similar to keep them from washing away. The coated ones have been holding
up well for several years now.
and River System
The waterfall and river are an engineering feat in themselves.
The water for the falls is recirculated with a reservoir
at the end of the river. But that isn't all. The downspouts
from my home empty into the river at hidden locations. During
a rain and while the irrigation is running, excess water
collects in the reservoir. The same pump that operates the
waterfall, pumps the excess water out of my yard. All that
is required is the flipping of several valves. Should it
rain too hard for the pump to keep up, the reservoir has
The pump can suck the reservoir
dry in a few seconds. The water takes two minutes to travel
the length of the river. To keep the system running, rocks
are piled in the river at strategic locations. These mini-dams
help store water increasing the effective size of the reservoir.
They also add a babbling brook sound. To keep junk from collecting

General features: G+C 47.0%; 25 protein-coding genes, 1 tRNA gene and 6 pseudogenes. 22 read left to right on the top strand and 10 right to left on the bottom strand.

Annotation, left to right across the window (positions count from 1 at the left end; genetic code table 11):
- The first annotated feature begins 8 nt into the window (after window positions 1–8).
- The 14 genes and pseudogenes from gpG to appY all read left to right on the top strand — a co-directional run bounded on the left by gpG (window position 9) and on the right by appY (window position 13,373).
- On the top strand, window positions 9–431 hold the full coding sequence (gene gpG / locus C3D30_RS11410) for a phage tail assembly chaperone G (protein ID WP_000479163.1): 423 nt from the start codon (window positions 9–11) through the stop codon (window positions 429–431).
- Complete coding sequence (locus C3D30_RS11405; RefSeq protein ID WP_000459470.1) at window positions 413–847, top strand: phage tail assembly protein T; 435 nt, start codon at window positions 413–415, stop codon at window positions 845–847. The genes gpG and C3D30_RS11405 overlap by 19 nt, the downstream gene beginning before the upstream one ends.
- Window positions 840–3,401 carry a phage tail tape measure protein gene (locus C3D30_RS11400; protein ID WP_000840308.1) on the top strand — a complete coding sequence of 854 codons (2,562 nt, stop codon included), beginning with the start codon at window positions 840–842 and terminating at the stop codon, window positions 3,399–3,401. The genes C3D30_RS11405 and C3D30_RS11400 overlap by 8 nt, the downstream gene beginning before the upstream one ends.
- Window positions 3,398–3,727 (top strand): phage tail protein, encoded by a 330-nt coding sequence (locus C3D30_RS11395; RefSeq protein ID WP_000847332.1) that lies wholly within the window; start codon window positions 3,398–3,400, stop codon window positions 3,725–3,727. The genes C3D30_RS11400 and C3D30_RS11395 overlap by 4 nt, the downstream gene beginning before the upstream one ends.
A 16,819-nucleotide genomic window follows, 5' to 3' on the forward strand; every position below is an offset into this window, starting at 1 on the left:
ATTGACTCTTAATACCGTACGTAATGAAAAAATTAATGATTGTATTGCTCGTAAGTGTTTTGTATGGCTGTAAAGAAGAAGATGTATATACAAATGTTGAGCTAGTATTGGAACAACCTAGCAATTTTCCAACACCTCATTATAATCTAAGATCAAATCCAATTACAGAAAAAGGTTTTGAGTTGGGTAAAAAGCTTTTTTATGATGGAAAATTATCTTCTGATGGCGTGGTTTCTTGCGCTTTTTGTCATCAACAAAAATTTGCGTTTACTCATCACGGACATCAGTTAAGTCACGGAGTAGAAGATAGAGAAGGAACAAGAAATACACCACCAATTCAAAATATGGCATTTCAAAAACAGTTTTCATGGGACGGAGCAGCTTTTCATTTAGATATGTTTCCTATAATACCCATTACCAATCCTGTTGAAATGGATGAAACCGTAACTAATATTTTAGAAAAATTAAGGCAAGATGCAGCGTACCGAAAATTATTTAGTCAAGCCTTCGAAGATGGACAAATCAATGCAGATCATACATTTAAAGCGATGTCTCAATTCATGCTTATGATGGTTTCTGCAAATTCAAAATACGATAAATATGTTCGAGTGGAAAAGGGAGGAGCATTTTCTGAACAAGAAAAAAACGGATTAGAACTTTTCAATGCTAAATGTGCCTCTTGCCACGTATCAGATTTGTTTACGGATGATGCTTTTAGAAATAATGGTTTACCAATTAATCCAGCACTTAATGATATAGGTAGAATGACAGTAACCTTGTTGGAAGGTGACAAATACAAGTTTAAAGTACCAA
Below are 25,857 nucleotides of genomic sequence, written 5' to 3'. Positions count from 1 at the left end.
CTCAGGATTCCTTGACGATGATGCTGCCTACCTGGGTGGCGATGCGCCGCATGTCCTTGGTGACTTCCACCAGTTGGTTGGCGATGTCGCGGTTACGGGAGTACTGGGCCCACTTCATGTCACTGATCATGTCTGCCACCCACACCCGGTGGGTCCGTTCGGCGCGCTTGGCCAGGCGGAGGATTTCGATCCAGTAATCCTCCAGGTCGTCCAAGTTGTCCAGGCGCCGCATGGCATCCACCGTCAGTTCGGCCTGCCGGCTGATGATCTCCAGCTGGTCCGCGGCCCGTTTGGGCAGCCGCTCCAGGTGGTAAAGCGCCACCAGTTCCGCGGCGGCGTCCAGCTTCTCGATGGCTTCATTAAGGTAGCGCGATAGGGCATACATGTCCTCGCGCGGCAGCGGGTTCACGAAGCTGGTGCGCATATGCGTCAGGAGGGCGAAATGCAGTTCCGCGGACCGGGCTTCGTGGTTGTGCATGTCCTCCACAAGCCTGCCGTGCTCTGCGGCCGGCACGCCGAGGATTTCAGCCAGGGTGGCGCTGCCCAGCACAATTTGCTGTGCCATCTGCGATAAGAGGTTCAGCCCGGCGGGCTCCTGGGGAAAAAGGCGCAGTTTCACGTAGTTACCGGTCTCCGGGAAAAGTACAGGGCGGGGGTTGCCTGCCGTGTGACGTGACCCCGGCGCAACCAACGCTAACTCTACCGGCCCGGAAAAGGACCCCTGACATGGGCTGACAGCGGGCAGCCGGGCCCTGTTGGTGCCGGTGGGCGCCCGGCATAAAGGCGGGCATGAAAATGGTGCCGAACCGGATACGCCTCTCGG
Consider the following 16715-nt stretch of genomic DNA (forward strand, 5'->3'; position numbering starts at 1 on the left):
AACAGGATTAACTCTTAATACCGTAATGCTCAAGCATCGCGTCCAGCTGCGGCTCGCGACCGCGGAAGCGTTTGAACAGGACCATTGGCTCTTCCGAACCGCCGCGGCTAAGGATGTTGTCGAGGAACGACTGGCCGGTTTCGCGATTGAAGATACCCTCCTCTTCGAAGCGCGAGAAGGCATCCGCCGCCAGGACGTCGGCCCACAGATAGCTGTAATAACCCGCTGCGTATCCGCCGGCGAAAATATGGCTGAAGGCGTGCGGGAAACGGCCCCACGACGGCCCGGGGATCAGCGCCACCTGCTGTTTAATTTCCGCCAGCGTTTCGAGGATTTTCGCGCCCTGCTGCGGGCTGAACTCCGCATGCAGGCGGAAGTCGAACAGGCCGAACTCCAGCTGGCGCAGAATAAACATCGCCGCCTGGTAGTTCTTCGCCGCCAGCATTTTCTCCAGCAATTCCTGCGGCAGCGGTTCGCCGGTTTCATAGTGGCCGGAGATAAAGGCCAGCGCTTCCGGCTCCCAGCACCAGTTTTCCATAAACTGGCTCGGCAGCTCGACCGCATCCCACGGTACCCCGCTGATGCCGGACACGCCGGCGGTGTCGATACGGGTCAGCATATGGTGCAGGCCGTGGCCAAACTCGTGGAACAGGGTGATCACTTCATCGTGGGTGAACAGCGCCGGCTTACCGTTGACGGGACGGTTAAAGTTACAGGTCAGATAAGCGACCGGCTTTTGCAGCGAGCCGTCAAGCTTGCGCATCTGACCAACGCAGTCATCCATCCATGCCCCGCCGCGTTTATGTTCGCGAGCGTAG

behind the rocks, they are removed when I am not having a
The entire system is stone-lined
and cemented together. This prevents erosion from a heavy
rain and the fast moving water of a show. It also reduces
the loss of water into the ground during a show.
loose water from splashing during a show.
A float switch and a electric water valve add water to the reservoir
river is separate from the pond and is dry except during
and rains. It still
collects massive leaves. My fish cannot get to the river.
But at least with a somewhat dry river, the leaves are easier
to clean up. Note that they will still get wet and mud dauber
wasps still love them.
goldfish were 10/$1. The
me the first couple
batches would most likely die until the "biology" sets
up. Maybe if I had heard that I should not feed
them initially, I would
have had better luck with my first $2! At least what
the pet fish store and the outdoor pond store told me was
So here goes.
I do use a UV filter and a mesh filter to filter
crud out of the water - which includes leaves and mostly algae.
I use snails to eat the algae off the sides of the pond.
The only difference
between the advice these stores have given me and reality
is to use much larger of everything. For my 285 gallon
pond, I use an 8W UV lamp (kills algae), but I'm going to
a 16W. The 8W barely seems enough.
Also, I use a
750 gallon per hour pump. Again, it's barely
enough for the UV filter. Now that I've gone
to these larger sizes than was initially recommended,